Immigration policy first appeared in 1882 with the Chinese Exclusion Act. From this democratic, legal, but wrong policy, the United States’ immigration bureaucracy was formed. Additionally, it was the first time a group of people was excluded from entering the United States based solely on their race.
Students will explore positions, beliefs, goals, and motivations for the building of the Dakota Access Pipeline (DAPL).
Before our students ever reach not only our classroom, but any classroom, there is a “secret education” that occurs in their lives. They are surrounded by influences that shape the way they see the world and the way they see themselves.
This guide includes lessons that can be used in your classroom to help students debrief Trump's win on election night.
While English 9 lays the foundation for students to explore their identity, English 10 takes the next step by asking students to consider the intersection of identity and society.
Their Eyes Were Watching God is now considered a cornerstone of African American and women’s literature, but for about 40 years after its publication, it was criticized, ignored, and finally forgotten. Hurston herself died so poor that she was buried in an unmarked grave.
The goal of this unit is to connect critical concepts in atmospheric chemistry, reaction chemistry, and thermochemistry with a call for action to address the local and global catastrophe of climate change.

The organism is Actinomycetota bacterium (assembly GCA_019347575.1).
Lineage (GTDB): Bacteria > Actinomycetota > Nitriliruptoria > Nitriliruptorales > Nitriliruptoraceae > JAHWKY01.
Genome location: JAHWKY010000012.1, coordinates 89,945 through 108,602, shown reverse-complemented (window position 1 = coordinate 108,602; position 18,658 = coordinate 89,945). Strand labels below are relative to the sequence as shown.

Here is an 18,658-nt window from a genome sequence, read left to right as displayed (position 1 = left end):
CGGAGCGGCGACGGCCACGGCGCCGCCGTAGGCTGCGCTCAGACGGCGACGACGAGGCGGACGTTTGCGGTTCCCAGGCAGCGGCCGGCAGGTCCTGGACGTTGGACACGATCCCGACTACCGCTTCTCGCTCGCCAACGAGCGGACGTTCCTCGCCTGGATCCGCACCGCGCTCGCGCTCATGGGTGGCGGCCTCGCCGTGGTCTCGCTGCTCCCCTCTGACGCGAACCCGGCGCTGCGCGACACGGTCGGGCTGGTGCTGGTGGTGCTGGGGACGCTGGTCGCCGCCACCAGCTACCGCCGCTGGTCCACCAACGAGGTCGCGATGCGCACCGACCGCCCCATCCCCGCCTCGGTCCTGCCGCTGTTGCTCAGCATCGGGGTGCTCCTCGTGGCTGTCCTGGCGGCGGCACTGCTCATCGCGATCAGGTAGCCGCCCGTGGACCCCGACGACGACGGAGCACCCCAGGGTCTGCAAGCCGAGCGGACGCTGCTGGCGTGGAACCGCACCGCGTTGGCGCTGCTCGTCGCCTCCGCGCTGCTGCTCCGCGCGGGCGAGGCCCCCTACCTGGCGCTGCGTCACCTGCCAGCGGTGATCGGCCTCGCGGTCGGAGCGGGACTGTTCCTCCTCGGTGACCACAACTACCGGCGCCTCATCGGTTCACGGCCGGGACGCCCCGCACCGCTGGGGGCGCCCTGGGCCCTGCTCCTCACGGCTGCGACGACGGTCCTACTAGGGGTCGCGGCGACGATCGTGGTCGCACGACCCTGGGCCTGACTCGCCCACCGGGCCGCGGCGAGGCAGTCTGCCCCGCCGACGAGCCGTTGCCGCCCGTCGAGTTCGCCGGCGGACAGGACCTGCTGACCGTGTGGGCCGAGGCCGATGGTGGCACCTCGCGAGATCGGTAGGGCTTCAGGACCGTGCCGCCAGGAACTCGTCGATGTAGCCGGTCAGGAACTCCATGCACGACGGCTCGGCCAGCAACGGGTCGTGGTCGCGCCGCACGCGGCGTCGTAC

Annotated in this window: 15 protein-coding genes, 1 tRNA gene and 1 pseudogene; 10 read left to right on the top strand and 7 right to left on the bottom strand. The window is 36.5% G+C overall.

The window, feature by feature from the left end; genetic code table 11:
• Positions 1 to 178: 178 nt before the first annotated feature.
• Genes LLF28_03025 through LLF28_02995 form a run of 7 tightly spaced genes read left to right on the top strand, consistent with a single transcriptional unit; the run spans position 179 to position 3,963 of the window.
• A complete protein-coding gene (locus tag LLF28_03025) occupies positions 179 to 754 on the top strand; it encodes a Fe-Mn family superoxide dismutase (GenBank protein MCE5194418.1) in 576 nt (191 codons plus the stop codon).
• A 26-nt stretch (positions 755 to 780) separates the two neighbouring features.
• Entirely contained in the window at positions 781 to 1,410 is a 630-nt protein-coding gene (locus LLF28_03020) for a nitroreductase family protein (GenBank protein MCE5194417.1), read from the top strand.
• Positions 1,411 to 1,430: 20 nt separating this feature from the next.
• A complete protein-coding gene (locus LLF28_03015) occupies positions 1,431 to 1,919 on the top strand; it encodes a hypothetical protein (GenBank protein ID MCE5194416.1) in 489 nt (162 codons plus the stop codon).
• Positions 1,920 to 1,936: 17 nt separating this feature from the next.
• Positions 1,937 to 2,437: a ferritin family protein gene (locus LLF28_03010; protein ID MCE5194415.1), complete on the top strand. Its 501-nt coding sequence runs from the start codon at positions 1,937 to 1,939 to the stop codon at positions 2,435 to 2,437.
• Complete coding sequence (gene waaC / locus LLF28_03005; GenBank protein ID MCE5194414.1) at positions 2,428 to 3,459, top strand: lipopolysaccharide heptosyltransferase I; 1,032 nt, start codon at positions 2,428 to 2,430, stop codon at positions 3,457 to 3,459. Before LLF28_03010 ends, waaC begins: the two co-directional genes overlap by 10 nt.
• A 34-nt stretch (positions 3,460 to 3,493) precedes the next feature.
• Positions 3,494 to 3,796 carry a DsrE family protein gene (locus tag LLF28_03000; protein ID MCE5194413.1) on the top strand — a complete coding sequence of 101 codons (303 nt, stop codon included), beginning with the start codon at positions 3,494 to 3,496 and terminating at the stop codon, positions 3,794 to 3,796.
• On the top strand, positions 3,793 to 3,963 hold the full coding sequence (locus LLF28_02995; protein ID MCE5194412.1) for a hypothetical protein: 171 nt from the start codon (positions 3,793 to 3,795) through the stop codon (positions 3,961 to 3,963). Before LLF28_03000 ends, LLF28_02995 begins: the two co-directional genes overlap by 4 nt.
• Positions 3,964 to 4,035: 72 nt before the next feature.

This unit teaches students to be intentional, effective and strategic in conceptualizing and using nonviolent direct action.
Through their study of the play, students will develop critical reading and writing skills, as well as address issues of identity, empowerment, and justice in our world today and in the setting of the play itself.
Mexican Whiteboy by Matt de la Pena is a book that focuses on the establishment and discovery of personal identity. Danny’s identity is shaped by place, language, race, ethnicity, and activities.
We are convinced that teacher collaboration is one of the fundamental keys to successful classroom practice. We are, all of us, better together than we are alone.